The Museum of the Bible says five of its Dead Sea Scroll fragments are fake.
A Dead Sea Scroll fragment at the Museum of the Bible. Courtesy the Museum of the Bible.
From the get-go, there were questions raised about the authenticity of the 16 Dead Sea Scroll fragments housed in the Museum of the Bible. Now, the Washington, D.C. institution has announced the results of a third-party analysis, which conclude that of the artifacts tested, five “show characteristics inconsistent with ancient origin and therefore will no longer be displayed at the museum.”
What’s more, Kipp Davis, an expert on the Dead Sea Scrolls at Trinity Western University in Canada believes the number of counterfeit fragments is close to half the museum’s holdings. He told Reuters: “My studies to date have managed to confirm...the high probability that at least seven fragments in the museum’s Dead Sea Scrolls collection are modern forgeries.”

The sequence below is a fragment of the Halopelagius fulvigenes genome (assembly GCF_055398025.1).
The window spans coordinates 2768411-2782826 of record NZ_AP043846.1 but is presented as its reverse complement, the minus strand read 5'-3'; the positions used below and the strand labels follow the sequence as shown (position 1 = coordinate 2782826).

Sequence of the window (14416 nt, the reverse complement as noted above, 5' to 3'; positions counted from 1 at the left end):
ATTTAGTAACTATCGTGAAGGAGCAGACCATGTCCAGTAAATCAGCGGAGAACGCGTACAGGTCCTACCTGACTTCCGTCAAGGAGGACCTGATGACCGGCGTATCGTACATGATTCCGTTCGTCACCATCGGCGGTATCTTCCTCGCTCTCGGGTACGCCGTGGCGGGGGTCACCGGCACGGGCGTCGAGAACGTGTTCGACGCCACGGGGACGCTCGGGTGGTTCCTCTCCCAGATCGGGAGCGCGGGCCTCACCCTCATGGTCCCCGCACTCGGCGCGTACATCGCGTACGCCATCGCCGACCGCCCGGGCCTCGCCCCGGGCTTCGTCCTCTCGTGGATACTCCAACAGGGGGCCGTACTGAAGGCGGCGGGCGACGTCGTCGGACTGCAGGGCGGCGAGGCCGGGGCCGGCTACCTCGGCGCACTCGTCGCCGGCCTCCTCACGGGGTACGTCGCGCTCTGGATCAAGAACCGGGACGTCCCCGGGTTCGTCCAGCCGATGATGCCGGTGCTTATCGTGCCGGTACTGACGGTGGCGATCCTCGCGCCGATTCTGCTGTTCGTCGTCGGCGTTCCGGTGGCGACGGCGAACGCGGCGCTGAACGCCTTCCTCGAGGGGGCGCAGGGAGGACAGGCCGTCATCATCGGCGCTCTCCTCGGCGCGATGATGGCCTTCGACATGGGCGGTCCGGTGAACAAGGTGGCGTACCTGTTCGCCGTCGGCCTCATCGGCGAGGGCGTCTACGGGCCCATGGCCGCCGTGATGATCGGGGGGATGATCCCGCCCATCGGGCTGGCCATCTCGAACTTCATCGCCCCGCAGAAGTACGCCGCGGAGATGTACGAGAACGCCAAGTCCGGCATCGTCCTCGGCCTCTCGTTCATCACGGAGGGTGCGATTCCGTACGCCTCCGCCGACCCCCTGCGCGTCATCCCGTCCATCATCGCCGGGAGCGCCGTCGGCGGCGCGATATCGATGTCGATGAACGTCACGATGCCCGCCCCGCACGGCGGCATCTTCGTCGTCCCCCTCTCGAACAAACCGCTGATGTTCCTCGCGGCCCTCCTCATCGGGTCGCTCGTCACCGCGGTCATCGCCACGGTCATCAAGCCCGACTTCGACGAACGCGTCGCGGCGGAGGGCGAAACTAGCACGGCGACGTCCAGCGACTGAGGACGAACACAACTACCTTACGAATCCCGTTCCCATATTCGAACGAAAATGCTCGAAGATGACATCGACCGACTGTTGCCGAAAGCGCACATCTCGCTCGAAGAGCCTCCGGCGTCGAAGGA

The scrolls were some of the Museum of Bible’s most valuable possessions. Currently, seven have been taken off display while the remaining nine will be tested further. Three of those nine feature signs addressing their contested authenticity, a museum spokesperson told CNN.
The $500 million dollar Museum of the Bible is principally sponsored by the Green family, owners of the Hobby Lobby craft store chain. This is hardly their first brush with controversy. In August, the museum agreed to return a stolen medieval manuscript it had acquired and prior to that the Greens had to pay a $3 million dollar fine for illegally importing Iraqi artifacts.
The Museum of the Bible in Washington, D.C. Photo by Ron Cogswell, via